Chapter Titles

Numbered One to Eleven.

Background: Kevin Clarke adapts his own scripts from the 1988 serial.

Notes: Kevin Clarke dedicated the book to ‘DHF Somerset’, the then-chief cashier of the Bank of England, whose signature appeared on bank notes at the time. The first chapter opens with a very cheeky line:

The closer one travels towards it from the cold silent darkness of infinite space, the more the planet Earth appears as a backcloth to some small theatrical performance taking place on a limited budget. 

[See The Ambassadors of Death for more on the ‘darkness of infinite space’]. The scene at the jazz gig takes place in late summer. The musician whose gig the Doctor and Ace attend is, in the Doctor’s opinion, ‘the most exciting musical discovery since John Coltrane’ (and on screen was played by Courtney Pine). The Doctor claims to have met and influenced Louis Armstrong. The Cybermen’s henchmen are ‘twins’. By 1988, Lady Peinforte’s house has been converted into the Princess of Wales Burger Bar. The Doctor and Ace travel by TARDIS from an afternoon in late summer to the early hours of 23 November the same year, at the same point that Lady Peinforte and Richard arrive and the Nemesis statue lands. The meteorite lands inside a building site. The Cyberman’s ship is ‘disc-shaped’.

The previous time the Doctor was with the Nemesis, he was under attack by Lady Peinforte and ‘agents of the Inquisition’ (on TV he says it was the Roundheads). Peinforte doesn’t initially recognise the Doctor but quickly deduces that his face has changed – ‘The wench’s too’ (so the original Doctor had a female companion). One of the police officers who was knocked out by the nerve gas survives the attack and witnesses the Cybermen, their two controlled thugs and the statue disappear (they walk up into the space ship, which is camouflaged).

One of the skinheads wields a ‘ninja fighting stick’, which ends up being used to tie his feet to suspend him from a tree branch. The American tourist who offers Lady Peinforte a lift is called Lavinia P Hackensack of Connecticut, not Mrs. Remington of Virginia. Ace’s battle with the Cybermen takes place back at the building site where the Nemesis meteorite landed; she spends some time keeping the Cybermen distracted while the Doctor does his calculations using an abacus. The Doctor tells the Cyber Leader that he cannot hand the Nemesis statue over to him and when the Leader becomes riled, the Doctor mocks him for showing emotions and being ‘defective’. The final scene takes place in a pub garden in 1988, not Richard’s time; Ace has taught Richard how to get served at the bar and he returns laden with drinks.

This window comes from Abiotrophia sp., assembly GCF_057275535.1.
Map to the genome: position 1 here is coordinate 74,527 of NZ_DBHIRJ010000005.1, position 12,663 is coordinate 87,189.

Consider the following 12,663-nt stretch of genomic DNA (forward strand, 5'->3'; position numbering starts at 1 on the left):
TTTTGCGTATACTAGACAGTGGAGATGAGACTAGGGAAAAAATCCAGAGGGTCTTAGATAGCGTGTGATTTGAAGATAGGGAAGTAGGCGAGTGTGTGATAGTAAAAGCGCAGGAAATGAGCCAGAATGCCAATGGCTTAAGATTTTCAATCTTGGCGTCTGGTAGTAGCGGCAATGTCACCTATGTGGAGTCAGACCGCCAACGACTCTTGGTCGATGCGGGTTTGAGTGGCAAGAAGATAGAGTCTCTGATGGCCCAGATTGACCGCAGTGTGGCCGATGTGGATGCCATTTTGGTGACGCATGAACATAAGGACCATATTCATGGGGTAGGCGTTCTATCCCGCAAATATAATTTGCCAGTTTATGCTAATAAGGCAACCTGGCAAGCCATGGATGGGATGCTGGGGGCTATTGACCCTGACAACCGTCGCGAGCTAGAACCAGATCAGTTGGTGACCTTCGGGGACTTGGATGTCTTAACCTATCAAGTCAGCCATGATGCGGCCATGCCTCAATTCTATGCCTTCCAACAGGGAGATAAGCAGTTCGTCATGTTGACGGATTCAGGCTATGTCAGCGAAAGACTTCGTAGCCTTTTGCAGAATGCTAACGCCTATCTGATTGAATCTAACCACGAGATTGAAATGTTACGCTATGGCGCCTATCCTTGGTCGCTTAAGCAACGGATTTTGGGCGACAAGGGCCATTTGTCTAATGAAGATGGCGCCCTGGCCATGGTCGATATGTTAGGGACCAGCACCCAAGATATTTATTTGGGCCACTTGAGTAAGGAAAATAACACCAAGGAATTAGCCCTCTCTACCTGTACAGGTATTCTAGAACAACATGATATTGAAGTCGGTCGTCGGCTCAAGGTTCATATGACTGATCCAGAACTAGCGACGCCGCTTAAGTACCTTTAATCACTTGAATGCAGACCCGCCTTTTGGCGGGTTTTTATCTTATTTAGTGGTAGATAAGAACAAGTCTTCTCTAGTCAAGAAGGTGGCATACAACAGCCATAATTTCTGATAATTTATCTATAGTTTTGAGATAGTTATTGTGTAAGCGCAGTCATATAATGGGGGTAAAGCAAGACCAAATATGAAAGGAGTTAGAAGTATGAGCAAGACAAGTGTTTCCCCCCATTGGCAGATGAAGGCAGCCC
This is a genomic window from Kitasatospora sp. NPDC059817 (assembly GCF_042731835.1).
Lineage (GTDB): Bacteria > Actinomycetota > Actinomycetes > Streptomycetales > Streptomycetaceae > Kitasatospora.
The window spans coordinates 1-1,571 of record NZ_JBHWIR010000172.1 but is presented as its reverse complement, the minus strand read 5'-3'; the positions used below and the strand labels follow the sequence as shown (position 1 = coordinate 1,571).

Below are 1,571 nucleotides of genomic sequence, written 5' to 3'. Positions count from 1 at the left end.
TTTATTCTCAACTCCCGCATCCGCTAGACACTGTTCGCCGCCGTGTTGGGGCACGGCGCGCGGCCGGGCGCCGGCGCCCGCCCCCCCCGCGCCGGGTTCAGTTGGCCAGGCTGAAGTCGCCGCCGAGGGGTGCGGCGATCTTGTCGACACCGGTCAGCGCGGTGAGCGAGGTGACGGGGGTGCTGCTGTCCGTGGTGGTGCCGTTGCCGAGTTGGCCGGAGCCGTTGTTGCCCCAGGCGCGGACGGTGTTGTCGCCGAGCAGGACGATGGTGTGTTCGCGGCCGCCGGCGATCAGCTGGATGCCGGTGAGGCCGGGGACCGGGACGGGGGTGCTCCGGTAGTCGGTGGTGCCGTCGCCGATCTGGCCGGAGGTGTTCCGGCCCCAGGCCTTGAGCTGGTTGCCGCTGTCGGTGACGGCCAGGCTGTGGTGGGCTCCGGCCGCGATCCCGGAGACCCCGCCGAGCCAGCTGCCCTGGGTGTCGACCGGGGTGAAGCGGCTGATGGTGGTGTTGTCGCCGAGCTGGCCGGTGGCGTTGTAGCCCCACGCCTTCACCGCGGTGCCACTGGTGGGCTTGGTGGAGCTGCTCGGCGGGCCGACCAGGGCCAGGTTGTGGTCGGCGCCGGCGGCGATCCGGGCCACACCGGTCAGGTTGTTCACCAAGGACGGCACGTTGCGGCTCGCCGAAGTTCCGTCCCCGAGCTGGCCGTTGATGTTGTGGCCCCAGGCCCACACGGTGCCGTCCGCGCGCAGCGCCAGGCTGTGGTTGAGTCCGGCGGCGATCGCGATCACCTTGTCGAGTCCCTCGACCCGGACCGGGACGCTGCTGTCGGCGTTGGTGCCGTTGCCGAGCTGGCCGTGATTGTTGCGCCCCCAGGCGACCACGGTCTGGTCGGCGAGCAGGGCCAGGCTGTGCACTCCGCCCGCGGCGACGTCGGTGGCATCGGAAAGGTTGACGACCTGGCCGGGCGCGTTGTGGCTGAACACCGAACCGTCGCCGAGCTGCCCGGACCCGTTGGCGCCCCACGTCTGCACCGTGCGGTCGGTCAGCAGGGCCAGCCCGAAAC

Cover: The back cover text on the first edition stated: ‘This story celebrates 25 years of Doctor Who on television’. Alister Pearson painted the original and reprint versions of the cover, both of which feature a subtle swastika in the design (Pearson claimed in an interview for DWB that he started work on the original cover on Hitler’s birthday, but the interview was full of exaggerations and apocryphal tales largely for Pearson’s own amusement so this might not be true). The first cover shows the Doctor with a smirk on his face, the Cyberleader, Ace and the Nemesis encased in rock. For the 1993 reprint, Ace is in attack mode with her catapult (really impressive, this pose) on the opposite side to the Cyberleader, while a more sombre Doctor holds up his question-mark umbrella in front of Lady Peinforte’s tomb.

Final Analysis: We often find that authors who have just the one entry in the Doctor Who library tend to throw everything they have at their text. In places, Kevin Clarke gets a little purple with his prose (as the excerpt from the opening chapter above shows). It’s a shame then to reach the climax and have to reread the paragraph where Lady Peinforte joins with the Nemesis statue, as it feels like a summary of what happens on screen without any real explanation as to why it’s happening.

There was a blinding flash of radiant light as Lady Peinforte and the statue shimmered and then coalesced. The rockets fired and the statue of Nemesis was launched once again to return into space.

Seriously – what?

We realised with the TV version that the mystery surrounding the Doctor wouldn’t be answered and it was largely just one huge tease, but here it’s almost glossed over as Clarke rushes to get to the final page. There’s no additional insight into what any of the interested parties want to do with the Nemesis and as a consequence the story merely fizzles out. In some aspects, it’s a very traditional novelisation, transposing the script to prose, but without any of the additional nuances we might have gained from Terrance Dicks or any other author.